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Schenectady High theater takes dive into Dungeons & Dragons

Schenectady High theater takes dive into Dungeons & Dragons

Company ready for show about teenage grief, discovery
Schenectady High theater takes dive into Dungeons & Dragons
Schenectady High senior Ayla Kanciruk, right, plays the lead role of Agnes in "She Kills Monsters."
Photographer: Peter R. Barber

Schenectady High School’s Blue Roses Theatre Company plans to release the dragons during a show about a sisterly search for understanding.

“The dragons are an essential part,” high school theater director Leia Depeche promised during a rehearsal last week, as students busied themselves amid piles of papier-mache dragon heads in one corner of the theater room.

The show, titled "She Kills Monsters," hits the stage this week, with performances starting at 7 p.m. Wednesday through Saturday in the school’s Black Box Theater. Saturday will also have a 2 p.m. performance. Tickets cost $3 for students and seniors, and $8 for adults.

The show is about more than just fights and dragons. The story is about a teenage girl struggling with grief, Depeche said. After Agnes Evans' younger sister Tilly dies, before the show picks up, she finds Tilly’s Dungeons & Dragons notebook and ventures headlong into the imaginary world her sister created.

It’s also a story of discovery. As Agnes explores her sister’s Dungeons & Dragons game, she meets Tilly’s closest friends and learns about a life she didn’t know her sister had. She also encounters dragons and monsters as she and Tilly’s friends fight their way through Tilly’s game, finding strength in her world.

“In the end, she’s much more equipped to handle the grieving process,” Depeche said.

The show is brought to the stage by a cast of about 20 students and another 25 stagehands and other support crew, with more than half of the production handled by seniors.

Senior Ayla Kanciruk is playing Agnes in her first lead role. She said she enjoys working on a character with more complexity and nuance than roles she has had previously. She said in many ways Agnes is a stereotypical high school girl, finding her way in the world and discovering her own strength.

“At the end, she is learning her own personal power,” Kanciruk said. “I like how imaginative it is."

Kanciruk is joined onstage by a bevy of other young actresses.

“We are in a theme of strong female leads, because we have so many of them here at the high school,” Depeche said of the cast.

The story’s underlying themes of grief, discovery and teenage life attempt to reach all audiences.

“The theme of grief is so universal,” Depeche said. “Agnes’ journey of grief is so recognizable to anyone.”

The show flips between two realities: the world of the game that Tilly created, and the real world of Agnes’ home and school. But in both realities, Agnes’ grief over her sister’s death is very real.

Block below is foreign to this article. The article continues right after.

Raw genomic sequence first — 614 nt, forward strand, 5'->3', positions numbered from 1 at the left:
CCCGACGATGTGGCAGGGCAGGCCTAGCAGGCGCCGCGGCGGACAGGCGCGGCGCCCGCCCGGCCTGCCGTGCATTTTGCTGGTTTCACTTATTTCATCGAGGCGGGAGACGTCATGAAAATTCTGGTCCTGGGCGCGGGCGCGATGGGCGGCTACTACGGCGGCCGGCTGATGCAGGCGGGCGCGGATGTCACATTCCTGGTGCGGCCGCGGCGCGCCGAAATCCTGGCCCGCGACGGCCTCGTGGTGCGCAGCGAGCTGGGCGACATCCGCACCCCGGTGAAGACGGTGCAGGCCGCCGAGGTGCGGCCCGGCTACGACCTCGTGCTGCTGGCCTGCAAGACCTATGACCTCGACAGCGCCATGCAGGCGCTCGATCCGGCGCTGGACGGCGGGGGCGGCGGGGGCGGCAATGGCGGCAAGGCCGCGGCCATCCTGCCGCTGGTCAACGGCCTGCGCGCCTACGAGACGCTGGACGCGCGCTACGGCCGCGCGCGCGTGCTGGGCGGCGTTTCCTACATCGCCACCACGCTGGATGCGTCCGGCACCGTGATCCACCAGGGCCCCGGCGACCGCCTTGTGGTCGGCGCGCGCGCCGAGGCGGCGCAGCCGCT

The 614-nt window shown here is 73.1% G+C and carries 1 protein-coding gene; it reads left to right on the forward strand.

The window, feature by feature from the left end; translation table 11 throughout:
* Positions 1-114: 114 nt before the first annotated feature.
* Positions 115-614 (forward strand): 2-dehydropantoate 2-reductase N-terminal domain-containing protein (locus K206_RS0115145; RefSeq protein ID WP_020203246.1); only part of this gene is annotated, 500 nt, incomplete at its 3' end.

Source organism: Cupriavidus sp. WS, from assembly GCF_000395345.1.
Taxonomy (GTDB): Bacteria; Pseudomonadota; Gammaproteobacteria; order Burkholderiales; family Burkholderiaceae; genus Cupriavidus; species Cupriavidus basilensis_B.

Stage manager Elliot Stover, a senior, said the lights change distinctively and the action unfolds on separate parts of the stage as the shows flips between real life and the game world. But the audience shouldn’t have a tough time figuring out which world they're watching.

“I like the openness and fluidity between the two worlds, and how they connect in Tilly’s mind,” Stover said. “The D&D world is very punk rock, very Tillyesque, and the real world is pop and Mariah Carey and very glitzy.”

Stover said teens can relate to moving through different worlds and realities as they seek a deeper understanding of themselves and those closest to them.

Senior Chris Sager will make his first onstage appearance in this week’s show after working in the crew for other shows. He plays the show’s Dungeon Master, who oversees the game as it unfolds onstage.

“I’m the character that is behind everything, in a way,” Sager said.

And as Dungeon Master, Sager doesn’t shy away from orchestrating a lively battle scene or two – or eight, which the show has. Outfitted with swords and battle axes, the student actors spar, parry and war onstage in carefully choreographed and rehearsed fights that range from playful duels to full-on melees. About half the play’s scenes include fights.

“It’s hard, safety-wise, and making sure everything is coherent and fluid and makes sense,” Stover said of working out the kinks in each of the fight scenes.

But the fights aren’t a new challenge for the theater guild.

“It’s a lot like learning a dance number in a musical,” Depeche said. “They have to be that precise.”

Zakiya Champion-Cephus plays Lilith, “a demon queen, the devil’s daughter,” she said. Lilith is the “most bully of bullies,” whom Tilly wrote into her game as the embodiment of her real-life tormentors.

“This is my battle ax,” Champion-Cephus said, showing off her equipment at rehearsal. “I have the coolest weapon. I get to slash people in the torso a lot.”

The senior has been in seven previous productions and said she likes how many personalities emerge in this show’s characters – with each taking a slightly-different tenor in the two different worlds of the show. She said it makes you think about how different teenagers can be from one another.

“That’s my favorite part -- how different these characters are,” she said. “There are a lot of different personalities. You get to see a lot of different traits. That’s worth watching.”

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